Subtitled: This Charming Man
What kind of teacher asks their students to do something they wouldn’t do themselves?
My latest Y12 Homework task was titled, yes, This Charming Man – students were asked to analyse the exchange between Richard and Anne in Act I scene ii of Richard III. Those who were feeling a bit flash were challenged to get in as many song titles as they could from The Smiths discography.
Here’s my attempt. The same basic rules apply as did last week , including the maximum word limit of 250 (as this is a snippet, not a full answer). For those who need a refresher on OCR‘s Assessment Objectives, they are:
AO1 (25%): articulate informed, personal and creative responses to literary texts, using associated concepts and terminology, and coherent, accurate, written expression.
AO2 (75%): analyse ways in which meanings are shaped in literary texts.
The only other thing I have done different today is to emphasise any song titles I’ve used thus, for those who are, ahem, too young to remember The Smiths.
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Richard III: I.i.20-21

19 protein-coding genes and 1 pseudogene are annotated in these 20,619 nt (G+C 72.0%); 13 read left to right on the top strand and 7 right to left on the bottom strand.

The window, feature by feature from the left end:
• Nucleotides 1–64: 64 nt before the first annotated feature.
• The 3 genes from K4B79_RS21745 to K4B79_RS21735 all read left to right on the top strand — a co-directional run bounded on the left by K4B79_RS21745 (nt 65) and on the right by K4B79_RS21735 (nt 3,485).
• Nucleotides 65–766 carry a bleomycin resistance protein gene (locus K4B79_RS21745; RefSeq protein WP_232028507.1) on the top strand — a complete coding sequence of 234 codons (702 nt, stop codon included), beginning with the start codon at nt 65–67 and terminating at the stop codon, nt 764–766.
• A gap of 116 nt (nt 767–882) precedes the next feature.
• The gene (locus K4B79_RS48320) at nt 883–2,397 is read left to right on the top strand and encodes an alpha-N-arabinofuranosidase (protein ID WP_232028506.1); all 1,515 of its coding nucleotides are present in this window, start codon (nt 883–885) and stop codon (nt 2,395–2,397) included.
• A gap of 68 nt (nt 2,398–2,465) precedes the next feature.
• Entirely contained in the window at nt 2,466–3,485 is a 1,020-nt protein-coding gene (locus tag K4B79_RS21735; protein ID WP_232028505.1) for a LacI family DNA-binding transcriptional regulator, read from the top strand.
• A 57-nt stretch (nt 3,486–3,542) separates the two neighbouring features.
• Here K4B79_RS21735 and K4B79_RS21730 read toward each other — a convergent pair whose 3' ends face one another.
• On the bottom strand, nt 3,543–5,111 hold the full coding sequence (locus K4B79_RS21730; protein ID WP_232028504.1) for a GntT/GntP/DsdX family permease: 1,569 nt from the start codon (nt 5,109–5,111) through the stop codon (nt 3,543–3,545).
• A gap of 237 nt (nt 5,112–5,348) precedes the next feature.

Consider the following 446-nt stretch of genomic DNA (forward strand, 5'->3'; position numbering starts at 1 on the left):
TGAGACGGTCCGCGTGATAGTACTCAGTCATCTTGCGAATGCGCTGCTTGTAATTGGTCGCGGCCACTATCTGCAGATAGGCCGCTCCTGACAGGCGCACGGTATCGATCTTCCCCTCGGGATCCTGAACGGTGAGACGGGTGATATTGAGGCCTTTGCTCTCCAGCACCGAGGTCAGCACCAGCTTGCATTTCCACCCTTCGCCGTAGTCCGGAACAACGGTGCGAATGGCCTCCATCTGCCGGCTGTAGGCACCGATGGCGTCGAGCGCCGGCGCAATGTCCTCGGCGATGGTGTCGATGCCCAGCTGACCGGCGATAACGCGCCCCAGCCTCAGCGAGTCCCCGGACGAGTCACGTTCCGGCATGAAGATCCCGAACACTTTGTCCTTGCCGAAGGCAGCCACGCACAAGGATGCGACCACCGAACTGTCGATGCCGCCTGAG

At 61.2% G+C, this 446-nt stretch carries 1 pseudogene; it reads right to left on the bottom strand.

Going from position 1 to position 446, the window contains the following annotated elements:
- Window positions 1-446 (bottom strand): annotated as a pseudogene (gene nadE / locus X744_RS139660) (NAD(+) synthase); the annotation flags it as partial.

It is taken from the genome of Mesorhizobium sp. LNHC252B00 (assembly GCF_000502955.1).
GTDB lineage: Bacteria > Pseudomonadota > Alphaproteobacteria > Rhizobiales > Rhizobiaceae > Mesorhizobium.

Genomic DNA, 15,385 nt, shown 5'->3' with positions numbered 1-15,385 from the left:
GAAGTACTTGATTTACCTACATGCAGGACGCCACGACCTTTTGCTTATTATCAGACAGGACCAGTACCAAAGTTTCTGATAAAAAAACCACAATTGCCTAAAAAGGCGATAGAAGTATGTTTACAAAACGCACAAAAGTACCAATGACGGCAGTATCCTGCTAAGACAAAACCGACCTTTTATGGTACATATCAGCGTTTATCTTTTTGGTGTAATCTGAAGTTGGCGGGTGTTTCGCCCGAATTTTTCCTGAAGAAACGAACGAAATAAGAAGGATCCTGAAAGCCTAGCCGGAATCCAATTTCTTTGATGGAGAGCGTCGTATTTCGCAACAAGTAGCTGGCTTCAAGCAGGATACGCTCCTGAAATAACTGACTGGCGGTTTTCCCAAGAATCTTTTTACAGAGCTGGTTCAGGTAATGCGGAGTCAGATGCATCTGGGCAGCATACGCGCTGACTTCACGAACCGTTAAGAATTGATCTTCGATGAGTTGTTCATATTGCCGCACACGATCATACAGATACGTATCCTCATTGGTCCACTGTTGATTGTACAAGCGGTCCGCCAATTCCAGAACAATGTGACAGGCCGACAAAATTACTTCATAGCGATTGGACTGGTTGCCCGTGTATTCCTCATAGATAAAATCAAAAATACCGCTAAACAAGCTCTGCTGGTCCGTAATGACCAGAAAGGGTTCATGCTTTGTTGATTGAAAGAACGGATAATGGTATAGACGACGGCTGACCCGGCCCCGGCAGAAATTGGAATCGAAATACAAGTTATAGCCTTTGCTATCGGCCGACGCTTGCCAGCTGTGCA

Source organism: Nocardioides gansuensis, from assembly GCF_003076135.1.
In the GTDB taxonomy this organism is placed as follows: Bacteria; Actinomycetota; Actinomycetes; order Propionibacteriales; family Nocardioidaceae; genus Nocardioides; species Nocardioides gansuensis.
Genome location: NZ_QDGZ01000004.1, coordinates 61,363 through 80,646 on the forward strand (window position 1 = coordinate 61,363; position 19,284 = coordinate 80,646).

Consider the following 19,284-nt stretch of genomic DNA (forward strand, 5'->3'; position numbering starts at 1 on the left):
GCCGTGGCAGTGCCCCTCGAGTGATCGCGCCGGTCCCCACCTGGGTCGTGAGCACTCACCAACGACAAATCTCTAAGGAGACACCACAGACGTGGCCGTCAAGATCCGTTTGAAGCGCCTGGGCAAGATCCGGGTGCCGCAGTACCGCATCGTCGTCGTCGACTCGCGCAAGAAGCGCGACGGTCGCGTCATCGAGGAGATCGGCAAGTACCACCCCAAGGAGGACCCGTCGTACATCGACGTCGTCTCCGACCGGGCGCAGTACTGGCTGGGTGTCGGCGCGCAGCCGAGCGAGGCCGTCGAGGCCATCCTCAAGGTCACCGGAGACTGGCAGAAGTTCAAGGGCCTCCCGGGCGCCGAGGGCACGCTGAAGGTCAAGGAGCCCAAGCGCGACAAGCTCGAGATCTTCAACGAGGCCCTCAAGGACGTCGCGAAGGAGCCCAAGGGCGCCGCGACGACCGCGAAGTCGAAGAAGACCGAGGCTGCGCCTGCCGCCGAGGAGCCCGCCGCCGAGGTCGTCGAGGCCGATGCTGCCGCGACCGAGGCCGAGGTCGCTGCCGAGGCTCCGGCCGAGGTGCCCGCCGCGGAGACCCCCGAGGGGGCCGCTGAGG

Whilst Barbarism Begins At Home, with the betrayal of Clarence, here Shakespeare has The Boy With The Thorn In His Side act quickly and decisively to subdue Anne to his will. Whilst she evidences her lack of control by provoking Richard with the informal, insulting, address, ‘thou’, he remains aloof, unflappable with the respectful ‘you’, which puts on a deliberate show of false sincerity and respect. Shakespeare goes further, affecting some dishonest emotional turmoil on Richard’s part: he has him Ask permission to state where he is fit for, in an 11-syllable line given additional force by an opening trochee. The shared line and stichomythia evident in the repetition of ‘place’ keep the pace up, emphasising how heated the exchange is, even if the muted punctuation suggests it takes place at low volume. The three syllable pause after Richard’s bold sexual declaration acts as an implicit stage direction. It allows Anne to respond – perhaps in Panic, or to ask herself ‘What Difference Does It Make?’, because contextually, she is powerless to refuse him. Shakespeare also allows the audience to react. This could be to think about the dramatic irony created by Richard telling us his plans via soliloquy earlier, and to therefore reflect That Joke Isn’t Funny Anymore. Or indeed, if we marvel at his facility with words, we might note that Bigmouth Strikes Again. Whatever interpretation we put on things, we are aware that Anne’s days are numbered. The passage foreshadows a Girlfriend In A Coma – or worse. [250 words]